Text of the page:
The Courier News from Blytheville, Arkansas on January 1, 1937 · Page 3
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The Courier News from Blytheville, Arkansas · Page 3

Blytheville, Arkansas
Issue Date:
Friday, January 1, 1937
Page 3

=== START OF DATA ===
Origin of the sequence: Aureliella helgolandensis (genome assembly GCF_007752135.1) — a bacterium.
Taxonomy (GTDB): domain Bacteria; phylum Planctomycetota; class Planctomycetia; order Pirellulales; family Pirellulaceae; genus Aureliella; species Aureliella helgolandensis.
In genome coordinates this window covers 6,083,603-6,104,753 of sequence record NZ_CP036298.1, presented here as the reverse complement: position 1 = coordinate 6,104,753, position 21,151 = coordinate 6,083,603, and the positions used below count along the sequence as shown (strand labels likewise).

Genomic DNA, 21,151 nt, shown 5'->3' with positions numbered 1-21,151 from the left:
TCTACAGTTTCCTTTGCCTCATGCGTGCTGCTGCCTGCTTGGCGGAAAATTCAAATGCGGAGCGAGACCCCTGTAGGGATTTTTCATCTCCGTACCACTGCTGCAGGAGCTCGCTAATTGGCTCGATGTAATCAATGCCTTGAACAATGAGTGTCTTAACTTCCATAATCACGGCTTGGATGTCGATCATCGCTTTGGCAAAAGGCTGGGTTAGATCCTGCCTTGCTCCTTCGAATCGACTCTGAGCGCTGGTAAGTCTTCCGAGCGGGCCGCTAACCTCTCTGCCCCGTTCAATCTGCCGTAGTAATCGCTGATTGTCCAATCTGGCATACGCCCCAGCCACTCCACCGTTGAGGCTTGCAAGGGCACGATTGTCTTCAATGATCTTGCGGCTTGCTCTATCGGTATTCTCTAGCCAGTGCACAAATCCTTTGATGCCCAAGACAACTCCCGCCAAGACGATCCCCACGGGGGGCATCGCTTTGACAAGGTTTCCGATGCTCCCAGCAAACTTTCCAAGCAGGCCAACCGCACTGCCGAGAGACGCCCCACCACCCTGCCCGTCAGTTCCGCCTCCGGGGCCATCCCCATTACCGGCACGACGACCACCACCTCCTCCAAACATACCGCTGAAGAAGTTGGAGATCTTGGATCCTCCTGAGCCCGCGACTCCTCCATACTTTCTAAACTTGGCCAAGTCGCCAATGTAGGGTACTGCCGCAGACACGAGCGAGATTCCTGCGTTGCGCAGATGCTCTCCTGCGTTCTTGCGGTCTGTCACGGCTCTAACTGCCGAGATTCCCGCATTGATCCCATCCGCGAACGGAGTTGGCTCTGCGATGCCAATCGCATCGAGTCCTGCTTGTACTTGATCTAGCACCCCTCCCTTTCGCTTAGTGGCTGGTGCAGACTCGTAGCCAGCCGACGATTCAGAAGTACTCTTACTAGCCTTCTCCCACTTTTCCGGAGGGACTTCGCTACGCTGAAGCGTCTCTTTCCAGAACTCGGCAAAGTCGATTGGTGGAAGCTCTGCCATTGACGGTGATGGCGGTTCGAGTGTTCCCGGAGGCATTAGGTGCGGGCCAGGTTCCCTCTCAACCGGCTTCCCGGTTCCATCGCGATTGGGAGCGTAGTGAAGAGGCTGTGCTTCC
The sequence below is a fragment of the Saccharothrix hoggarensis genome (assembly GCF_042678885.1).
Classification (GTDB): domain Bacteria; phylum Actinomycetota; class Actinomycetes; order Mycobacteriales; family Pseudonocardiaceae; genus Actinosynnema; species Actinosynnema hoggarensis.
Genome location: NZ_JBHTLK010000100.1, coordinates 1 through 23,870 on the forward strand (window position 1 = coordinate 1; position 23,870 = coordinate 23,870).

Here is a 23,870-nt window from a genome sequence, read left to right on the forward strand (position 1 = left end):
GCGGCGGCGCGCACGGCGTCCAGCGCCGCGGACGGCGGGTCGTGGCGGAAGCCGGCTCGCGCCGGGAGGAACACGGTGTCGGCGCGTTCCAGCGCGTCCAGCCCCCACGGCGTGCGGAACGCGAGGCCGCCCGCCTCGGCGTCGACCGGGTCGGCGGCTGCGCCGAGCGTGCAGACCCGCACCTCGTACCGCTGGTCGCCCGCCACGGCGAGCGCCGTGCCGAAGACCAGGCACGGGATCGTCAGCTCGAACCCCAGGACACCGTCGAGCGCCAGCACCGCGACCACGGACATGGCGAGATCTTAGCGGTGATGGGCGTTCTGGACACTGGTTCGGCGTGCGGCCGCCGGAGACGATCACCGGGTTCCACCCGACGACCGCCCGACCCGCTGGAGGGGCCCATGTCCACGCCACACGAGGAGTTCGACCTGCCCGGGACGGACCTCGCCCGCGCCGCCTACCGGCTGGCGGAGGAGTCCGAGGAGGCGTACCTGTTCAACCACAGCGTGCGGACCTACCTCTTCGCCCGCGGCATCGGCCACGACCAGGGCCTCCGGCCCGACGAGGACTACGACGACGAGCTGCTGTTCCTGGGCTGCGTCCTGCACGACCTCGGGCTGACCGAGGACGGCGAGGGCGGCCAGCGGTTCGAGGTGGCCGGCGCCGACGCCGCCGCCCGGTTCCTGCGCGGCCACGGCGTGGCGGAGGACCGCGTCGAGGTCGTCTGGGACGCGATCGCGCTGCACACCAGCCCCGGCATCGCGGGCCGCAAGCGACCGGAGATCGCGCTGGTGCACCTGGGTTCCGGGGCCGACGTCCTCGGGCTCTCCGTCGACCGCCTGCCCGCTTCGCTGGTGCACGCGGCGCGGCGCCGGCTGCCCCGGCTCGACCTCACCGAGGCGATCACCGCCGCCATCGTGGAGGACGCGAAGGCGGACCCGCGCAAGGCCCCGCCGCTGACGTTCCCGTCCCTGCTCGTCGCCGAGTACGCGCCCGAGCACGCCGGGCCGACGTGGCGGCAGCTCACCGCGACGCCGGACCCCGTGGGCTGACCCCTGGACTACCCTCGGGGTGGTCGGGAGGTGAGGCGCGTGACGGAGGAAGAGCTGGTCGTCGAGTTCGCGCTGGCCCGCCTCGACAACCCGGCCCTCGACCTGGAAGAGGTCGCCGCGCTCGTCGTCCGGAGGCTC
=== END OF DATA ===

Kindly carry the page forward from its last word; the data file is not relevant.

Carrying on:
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FRIDAY, JANUARY 1, 1937 BLYTHEVILLE, (ARK,)' COURIER NEWS Exile Edward Before Camera Filing Squad DEfiL PRQSPEIJIini President Roosevelt's Position Appears Stronger Than Ever . By FREDERICK A. STORM United Press Staff Correspondent WASHINGTON, Jan. 1. CUP) — Franklin Delnno Roosevelt begins the new year, .and almost simultaneously his second term as President, with his spirits huoycd by good health, a rising tide of prosperity,' ond popular support unprecedented in recent American history. The year 1936 brought to President Roosevelt a boon which he ..valjied above all 'others—it-election for a second: term.'by a majority so overwhelming that it gave undoubted public'approval to ithe first four years of his admln- 'istration. The President looks forward to f this, year and the three succeeding years as providing an opportunity to consolidate accomplishments of his New Deal. riend ai Gus Gennerich--marred the happiness of the chief executive as he enjoyed the year-end holiday sea- Bon with bis-family. Gennerich was in every respect a member of the Roosevelt family. . Contrast With 1936 'Although it ended In personal and political triumph, 193S began | inauspiclously for President Roose- vcl. Roosevelt stock was low in the first two months of the year. Opposition to policies and practices of the New Deal was at a crest. ' Pre-eanipaigu attacks on Mr. Roosevelt and his administration were climaxed late in January when his old 1 friend and political nlly, former Gov. Alfred E. .Smith, chastised the administration in a speech before the American Liberty League dinner here. , Seemingly from that moment on, however, the President's star was in the ascendency. It blazed with greatest brilliance when, in November, Mr. Roosevelt was re-elected with ;523 electoral votes to 8 for Gov. Alfred M. London. Possibly even more gratifying to the President than the electoral • vote count .was the fact that he polled some. 4,000.000 more popular vote^in 1936 than when elect- I led in 1932, despite a hard and con- |>r.certed attack on his administra-. tion waged by Republicans and anti-New Deal Democrats. • ' • i Inauguration Jan. 20 'On! Jan: 20, 'JMr. Roosevelt will be inaugurated" for his seccmrl • term. . ., With election animosities for the most part forgotten, in traditional American manner, there have been increasing indications of an era of better feeling between the govern - : ment and business. Industrial leaders have exhibited an inclination to "go along" with the President in his efforts to promote recovery and better the lot of the "little fellow." More than $80,000,000,000 in capitalized industry was represented at the recent Council for Industrial Co-operation sponsored < by Maj. George L. Berry. the President's coordinator for industrial cooperation. ; Organized labor, always favorable to Mr. Roosevelt, now backs his policies almost 100 per cent. Qonsumers' organizations cooperated wholeheartedly with the council for industrial progress. ' The economic graph as the new year begins is at the highest point since the start of the depression, and in many respects the present situation is considered far better than in the boom days of 1929. . Chief problems confronting the President in his second term have to do with enactment of social legislation " along lines of laws which either have been invalidated by the supreme court or are being subjected lo strenuous legal attack. NRA Discussion Revived *;, Increasing sentiment has been manifest during recent weeks for ft return of a modified form of NRA. .which , would accomplish the general objectives of the invalidated recovery act, and revival of government control of crop production in some manner similar to the old AAA which the supreme court declared unconstitutional. Mr. Roosevelt has remained silent on the question of amending the Constitution lo give the government wider powers to regulate business, labor and agriculture. Several such measures will be presented in congress, but the consensus Is that no concerted support will be forthcoming unless, and until, Mr. Roosevelt gives the word. The President's health is described as excellent as he begins his second term, despite the rigors of his many campaign trips. His're- cent voyage to the peace conference in Buenos Aires was believed to have provided the President with the relaxation and rest necessary to counteract the effects of a strenuous year. SECUl LEV! 11G[$ MS EFFECT TBDH 26.000.000 Workers auc! Their Employes Will Pay Insurance Tax Toeing Mark for Opera Role Hands behind his back lile a condemned prisoner, exiled King Edward VIII of England faces the firing of cameramen who accepted his invitation to a press conference at Caslle Enzesfel din Austria He posed .docilely, unsmllingly for ten minutes'while neivsreel and still cameras clicked. cio for a number of years (and al| one time liad large land holdings there. About seven yeavs ago he moved to St. Louis. Surviving him are ills wife, Mi's. Nell Fails, six sons, Carl nnd Isaiah of Greenville. Miss., Joe, Charlie, and Juck.oT St.' Louis, and Albert of Braggadocio, and nine daughters," Mrs. Harry Green of C.anithersvillc, Mrs. Douglas Pyle of Chicago, Mrs. Grover Petty, Mrs. Ernest Ernison, Mi's. Jessie Withingtoh, Mrs. Marie Marshall, Mrs. Bonnie Lee Giamarino, and Lucille (and Mignon, -all of St. Louis.' ; Two -Pel- Cent Sales Tax .Without Exemp t i o n"s Seems Certain The Editor's Letter Box , BY,! FAT. WALSH United Vre'^s Stuff Correspondent "' LITTL EROCK! Ark, Jan. 1 (UP)—Arkansas' "51st Geriernl As sembly and governor-elect Carl E Bailey'face the necessity of raising additional revenue for the operation of the Jtatc government when they take office on January 12. First among the revenue problems facing the new legislature and governor is to find funds, to buy free text books for all school children in the first eight grades. The free text teaks were voted by the state's citizens in tho-Aug- ust primary. ' A- way niust be found by the legislature to replace taxes thai will be lost through the homestead exemption act, approved by the 'voters in August. A state law to co-ordinate with the recently passed federal social security act must be enacted by the 51st .legislature. The re-enactment o fthe Hall two per cent sales tax law, seems to be assured. This form or revenue during the past year and a half lias •'• enabled the schools to pay some of their old debts and current operating expenses, despite the fact that 35 per cent of the total taken in was credited to the welfare department for un- employables. The governor elect through a private commission has suggested a civil service amendment to the constitution, which n-ould assure future state employes of their positions, regardless of political The Ited Menace ITo the editor:) Indeed I was very nucli surprised at your editorial, Land of Freedom," arid the position you have taken defending this communistic propaganda and their activities in this state of ours. First of all, why would any teacher, being. a good and loyal citizen of this country, resent to take an oath of loyalty? Second, why 'shouldn't the state prohibit the teaching of communism in our public schools when the first principle of that Communism and their teaching is of their religion of atnc- ism, first and foremost? It is their philosophy and their religion, "There is no God." Then why should they have the right to preach their religion in our public schools? ; It is being boasted in the "Dally Worker," official organ of the Communist party in the United States Uiat there were enrolled in the Communist National s t u d e n I Lc-ague over 5,400,000 high school students and approximately 1,000,000 in colleges and universities The Communist National Studen League and the Student League for Industrial Democracy have united forming the American student Union, so you see there is nothing ii tliis beautiful name that would look suspicious, or to warn us of this red organization. Are we good Americans and good Christians going to sit idly by and let this destructive anti-Christ and anti-democralic force, who are bent on destruction of private property and moral and spiritual life of a nation and all that is near and dear to'you? Are we going to be blinded and made.believe by their cry of "liberty" and "freedom of speech'' that they may continue poisoning the minds of our children? Or will we demand of our representatives that they must do something? Here I agree with the editor that the oath of allegiance will not stop it, for what would it mean to n. teacher that don't believe in God, but some way must be found to purge the schools of such individuals or the prophecy of Trotsky (who by the way has been' "Invited to Mexico) will come true. He said Communism will never conquer the world until it first conquers Amer- disloyal to our nation's tradition', its governmental, educational nnd religious Institutions from further boring in with tlicir spiritually destructive propaganda and strife- provoking doctrines and systems. Indeed, inasmuch as both historically and governmentally America WASHINGTON, Jan. 1 (UP)- Tlic government hurt completed )lnns lodny to n«n. into '"viiat'b't with the beginning of" Die new /ear a vast social reform—old age Insurance for come 20 million of ll'.f country's workers. Co-operating In Ihe plan will bo Industrial and commercial:, em- "Joynrs and their employes, Individual .states, and the federal government. The sweeping. program, enacted by the last congress, Is ''expected to Insure the nation's wage earners against poverty in their old age. First step in the program was levylniz a 2 i>er cent payroll tax, beginning today, which employers aiul employes will divide. Every employe will find 1 per cent of his salary deducted henceforth [rom his weekly HIW check, whlfe employers will pay an additional 1 per cent of (heir total payroll. Funds to Ke Invested Tax experts estimate that this new levy will bring In approximately $247,000,000 this year. The money will be kept in the.-federal treasury ns It. accumulates, to be handled by the secretary of treasury who is directed to purchase government securities with the accumulated 'fund, thus shifting-the huge government debt from the hands of private 'Individuals and s tounded on faith and love for iod and true brotherly love. Chas. Steinnc Blythcvllle. Miss PronceX spending the Cl\ jn v.lth her parents \_~: ^ i s spending llilb week. l\ A ^liiig in . the home of Mr. andV.irs, O. E Wntaon. Paul Masdon -of Longmont, Co), is visiting In Hie homo of his pai- I'lHs, Mr. nnd Mrs. E, o. Masdon. Mis. Elmer Earn was taken In ;• hospital in St. Louis Sun- clay, where she underwent nn O|»i alien for gallstones ihe next day. Mr. and MIA. Guy OraUrcc left Frldaj for Ov,cmt>oro, Ky, where they are vi-sltlng Ihe former's parents Hev. Wnyno w. dray returned Tuesday from TulvJIcr, Miss., ftheio he spent Christmas \\llh his parents. Mr. and .Mis. William Shamskl f SI Louis spent ohrhlmns and le weekend here with Ills parents, Ir. and Mrs. Ell shamskl, and Islcr, Mrs. Lee Wolf. Miss Mildred Molfltt, who hai cn atlcndlng the School of Com- icice at Memphis, has accepted a xnltton here In Iho oftlce of Ihe Jioftn Shoe company, filling [lie ncancy left hy Miss Helen Collins, t'ho has been transferred to lhe si jouls office. Mn>. Dill Clcvidence was taken o the Methodist hospital In Mem- phU on Monday for a major operation she was accompanied :hcrc by her husband and her mother, Mrs. H. I). Moore. ica. We may well learn a lesson from Europe. When Communistic government was established in Russia they were not satisfied with what they accomplished there, but sent agents to Germany, Austria, Spain, LtFJ REPORTS Hfffl RITES Cost of Electricity Reduced Since Department Was Established Residential rates for electric current In Elythevilie . have been reduced from 10.C to 22.5. per cent, the amount varying according to monthly consumption, since the creation of the Arkansas Department of Public Utilities, the Coiir- ier News lias been informed by P. A. Laslcy, ( chairman of the ; utilities commission. The average monthly consumption of domestic customers in Bly- thcvllle is 59.5 kilowatt hours and occupants of five-room houses, consuming this amount of current, mve received a rate reduction.of 21 per cent, Mr. Lasley reports. Reductions proportionate to. those at Blytheville hove been made thru- out the territory served by Hie Arkansas-Missouri ower Co., accord- 'ng to Mr. Lasley. The old room-count basis of com- )uting charges has been abolished. Rates now are based solely on consumption. , . 'A comparison of charges under :he present rates with those paid by the occupant of a five-room house under the former rates, which went into effect in 1933, shows the following percentages of saving for consumers :of various quantities of current: Monthly >' Percent kilowatt hour saving billing 20.0 20.0 20.0 11.1 15.6 22.5 21.00 bankers to : the government- Itscir. Prime purpose of the program will, be can-led out through payments of monthly benefits ranging from - $10 lo $85 to vvorkers who have retired from their jobs When she sings the Queen In Rhnsky-Korsakov's opera, "Lo Coq d'Or" tit lhe Melroiiolltnn Oi«ra House, Lily Pons ( Isn't gohiff even try to fake the spectacular dance the lolo calls [or. ' Here she's being Instructed by Michael Foklne, famed New York ballet master, lii tlio proper steps. at the '. of 65 atter contribut- faith, so. long as their services Italy and other countries.'There- were satisfactory. The .incoming governor also proposes to consolidate the welfare, Insurance and depart- Jo!m A. Paris, Former Pemiscot Resident, Dies CARUTHERSVILLE, Mo. —Jan. 1.—Funeral services were held here Thursday afternoon for John ,A ; Farls, 71, who passed away at ftls home in St. Louis, Tuesday, 'December 23, after a brief Illness of pneumonia.' Mr. Farls lived near Braggado- - ments into one organization headed by three commissioners • " Of the problems confronting him, the last two are knowmto be favorites of the incoming govern or and his success to have them en acted depends entirely upolj Ws control over the senate A majority of the ' Wislator-; are known to favor the re enact inent of the Hall 2 per cent sales tax, taking away tl!e ™emp«oS allowed two years ago, whei , lhe measure was enacted". ] t bcranip a law July 1, 1935. ' ««canie Official of the educat( on department recently exp opinion, that were the mnon., removd from the sales tax enough additional revenue could ' b "l tained to furnish the frce ° ,*", books, at an estimated cost of S8CO,000 a year. cost of No suggestion has been lo replace the revenue be lost to the state's g" enue fund, through the ™ of homesteads up to an P ^ value of $1,000 lw « ssc<1 Byrd Ship Winters On CLEVELAND. (UP)-Ti,,, City of New York, in Admiral Richard E. By first trip to Little Amerj'i tarctica, is wintering on Erie shore here. LflKC fore Naziism and Fascism are the logical outcome of. the reaction against communism. The same goes for Spain. Let it be understood that in America we want neither Naziism nor Fascism nor any other form of dictatorship, which would the destruction of all liberties, both civil and religious. However, we must keep in mind that both Fascism and Naziism are the indirect results of Communism. They are for the nations the natural expressions of the law of self-preservation and are really emergency measures. Neither Naziism nor Fascism, however, can be compared in ruthless destmctivencss to Communism. We owe it to our God, to our country, to our children and to future generatins to do everything In our |M>wer to prevent any who are DANCING Every Night SILVER MOON NIGHT CLUB 2 Miles North Missouri Line o 5 10 15 25 50 59.1 100 150 200 250 10.4 12.9 10.6 14.0 ing to the fund. Actual payments begin Jan. 1, 1942. total benefits In . that year are expected to reacli $52,800,000, inbrenfc . to $371.500,000 In 1950 and reach the operating ;level ot $1,341,800,000 by 1D75. Payments Will Rise ' Tax payments, however, will also have Increased to:G per cent by the time the program' becomes operative in 1942, with ! employers and employes each paying a 3 per cent payroll tax instead of their ;i";rent 1 per cent. •'.Thus, the new tax will have three effects: ."!.— It will make possible nearly universal retirement of . workers reaching 65 yean -.of age through the monthly benefit' payment fo contributors. '"' : ' ' •'•''••= : 2— It will make possible shifting of the government's public debt, now totaling $34,000,000. , 3.— It will create a huge fund of reserve cash which congress can -use in case of -emergency. Tension Program Starts Inauguration _.'. of the old-age pension program was the second major point of the administration's effort to create social security. First was the unemployment compensation plan,' for, which: employers will pay a i per cent tax on their 1336 total payrolls. Under this 'program co-operating states will receive 90 per cent of the money, pa id into the federal treasury by employers within their respective borders. The : stales then win distribute the funds under their own . administration to unemployed workers eligible under the federal program. Workers in states which have not qualified under" the federal program by setting up nn acceptable unemployment compensation program of their own, however, will be ineligible and will receive no benefits. Gigantic Setup Ready While the old-age pension it-self actually starts with the new year, the gigantic behind-the-scenes administrative task was begun sev- eral weeks ngo.when.llia social security board bcfjtm ihe task of indexing and classifying each of lhe nation's 26,000,000 eligible workers. In thL 1 ; way the board to keep an accurate, record ,of these 20,000,000 llvcs^-employment, where and how long; wages received; and amount paid into the Government'. 1 ! security fund. " The .stupendous Job uegtvn' on Nov. 10 when the postoffice department : distributed blanks to 3,600,000 employers subject to" the payroll tax, calling for intormn.tlcin on the type'of business conducted, business addresses, and the number of persons employed j Cards were returned In five days! and the actual classification task was begun. : Next, on Nov. 24 postmen delivered old age pension applications to tlje 26,000000 uoiker; These blanks' were distributed lo all wage earners except those specifically exempted >ln the: social security act—seamen, agricultural workers, domestic servants, r •• railroad em- ployes already under another government .pension . system, federal or state government employes and mcmbois of staffs of non-profit organizations.. These classes iWere exempted at the request'of treasury tlpartment officials, who asserted It would be -an "administrative impossibility" to collect taxes from . them or their employeis The world's largest nitng sys- tem, In the security board's Baltl moie office, then was put Int opcratloii>.and each, worker wii assigned nn account number am the monumental (ask of kceplni records on 20.000,000 lives"was.un del v,a>. Chickens Wear Sweaters STORHS, Conn (UP)—Btirnyari fashion: note; Sweaters for chick ens. "Filz/lo" fowl htwc no fcath cis, so .Mrs. Lorna T. David,knit led .swcatcn for (hem fioh'x oi ihh Li Tlieic Is no set mlc for 'determining the state of a don's health by tho temperature of his nose 666 check* COLDS ana* FEVER first day Liquid, Tablets, HtadactUv" 30 Salve, Nose Drops minutes Try "Kub~My-'J1sm"—Worlds Best Liniment TERRY ABSTRACT & REALTY CO. Abstracts, Lands St Loans E. M. Terry. Fres. and MIT, Ph on« 617 Blythevltlt, Ark. A Friendly Greeting To All A" jojous New »l'ear ,to all lliosc who have conlribuled so generously to our »ell- belnff during the past year. And best «WiCi for I lick and happiness. LET US SERVE YOU IN 1937 Wade Furniture Co. Due to the abolition of the room- count basis the percentage of saving would be somewhat smaller for customers living in houses of less than five rooms and somewhat larger for those living In larger houses. COUGH DROP medicated with throat-sooth ing ingredients of Vicks VapoRub. VicKS COUGH DROP PROMPT BATTERY SERVICE Call us when you have trouble. We feature quick service. We still have plenty , of PBESTONE anti-freeze. Russell K. Marr Pure oil Service Phono 304 Halloa- ITS NO BULL! •..,.' M!!.K FROM.* " CRAIG'S DAIRY OEVELOPES N1MBLEHESS HISTORY OF WATER SUPPLY Give your children 10Q& pure, wholesome CRAIG'S milk and notice Iheir weight increase, their nerve-poise and strength, GRADE A RAW MILK Quart Pint Buttermilk, Qt. lOc 6c 6c Modernize Your Home You may install city water in your home with the aid of an F. H. A. Loan...consult your plumber for full details. The Man On Guard There is an individual in eveiy modern city who stands guard over the health of the people. Yet, his job is not a spectacular one. This man is the waterworks chemist, upon \vhose shoulders rest the impottant duty of analyzing and testing the public water supply to see that it is always pure and wholesome; Each day he tests the water as it comes, from the source of supply and after each process in lhe purification treatment. With changing conditions in the raw water he adapts the treatment to meet the circumstances. The first obligation of a water company is to furnish pure and wholesome water. The experience, knowledge and scientific training of the chemist is of vital importance in making this possible. BLYTHEVILLE WATER CO. Courteous, Personal Attention to Every Customer, Phone 80 113 S. Broadway